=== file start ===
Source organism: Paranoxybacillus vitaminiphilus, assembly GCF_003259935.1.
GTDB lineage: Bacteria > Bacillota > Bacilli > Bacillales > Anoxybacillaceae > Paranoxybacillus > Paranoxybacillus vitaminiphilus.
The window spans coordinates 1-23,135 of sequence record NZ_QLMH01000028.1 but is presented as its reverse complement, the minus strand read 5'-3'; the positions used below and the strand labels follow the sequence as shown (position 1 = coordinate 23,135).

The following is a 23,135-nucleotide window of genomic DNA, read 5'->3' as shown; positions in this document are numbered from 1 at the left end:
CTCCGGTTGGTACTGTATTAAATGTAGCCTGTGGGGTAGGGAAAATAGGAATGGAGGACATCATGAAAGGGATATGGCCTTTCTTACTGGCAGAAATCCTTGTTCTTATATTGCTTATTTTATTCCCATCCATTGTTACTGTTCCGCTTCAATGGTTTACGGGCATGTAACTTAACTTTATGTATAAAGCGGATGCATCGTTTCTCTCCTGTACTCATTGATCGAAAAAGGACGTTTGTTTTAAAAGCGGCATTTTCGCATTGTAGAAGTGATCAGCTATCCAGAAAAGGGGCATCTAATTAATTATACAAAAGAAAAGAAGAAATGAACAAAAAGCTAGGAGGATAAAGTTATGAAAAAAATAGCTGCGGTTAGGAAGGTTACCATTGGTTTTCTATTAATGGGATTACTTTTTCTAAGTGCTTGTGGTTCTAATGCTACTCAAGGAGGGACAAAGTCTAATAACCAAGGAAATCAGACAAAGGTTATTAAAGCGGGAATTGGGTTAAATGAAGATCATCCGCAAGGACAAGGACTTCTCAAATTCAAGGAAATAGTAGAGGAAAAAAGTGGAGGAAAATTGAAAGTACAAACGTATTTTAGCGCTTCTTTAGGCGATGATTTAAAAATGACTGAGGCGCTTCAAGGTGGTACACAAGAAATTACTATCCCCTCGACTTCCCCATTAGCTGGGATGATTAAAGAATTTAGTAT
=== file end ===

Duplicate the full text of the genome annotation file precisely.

Source organism: Paranoxybacillus vitaminiphilus, assembly GCF_003259935.1.
GTDB lineage: Bacteria > Bacillota > Bacilli > Bacillales > Anoxybacillaceae > Paranoxybacillus > Paranoxybacillus vitaminiphilus.
The window spans coordinates 1-23,135 of sequence record NZ_QLMH01000028.1 but is presented as its reverse complement, the minus strand read 5'-3'; the positions used below and the strand labels follow the sequence as shown (position 1 = coordinate 23,135).

The following is a 23,135-nucleotide window of genomic DNA, read 5'->3' as shown; positions in this document are numbered from 1 at the left end:
CTCCGGTTGGTACTGTATTAAATGTAGCCTGTGGGGTAGGGAAAATAGGAATGGAGGACATCATGAAAGGGATATGGCCTTTCTTACTGGCAGAAATCCTTGTTCTTATATTGCTTATTTTATTCCCATCCATTGTTACTGTTCCGCTTCAATGGTTTACGGGCATGTAACTTAACTTTATGTATAAAGCGGATGCATCGTTTCTCTCCTGTACTCATTGATCGAAAAAGGACGTTTGTTTTAAAAGCGGCATTTTCGCATTGTAGAAGTGATCAGCTATCCAGAAAAGGGGCATCTAATTAATTATACAAAAGAAAAGAAGAAATGAACAAAAAGCTAGGAGGATAAAGTTATGAAAAAAATAGCTGCGGTTAGGAAGGTTACCATTGGTTTTCTATTAATGGGATTACTTTTTCTAAGTGCTTGTGGTTCTAATGCTACTCAAGGAGGGACAAAGTCTAATAACCAAGGAAATCAGACAAAGGTTATTAAAGCGGGAATTGGGTTAAATGAAGATCATCCGCAAGGACAAGGACTTCTCAAATTCAAGGAAATAGTAGAGGAAAAAAGTGGAGGAAAATTGAAAGTACAAACGTATTTTAGCGCTTCTTTAGGCGATGATTTAAAAATGACTGAGGCGCTTCAAGGTGGTACACAAGAAATTACTATCCCCTCGACTTCCCCATTAGCTGGGATGATTAAAGAATTTAGTAT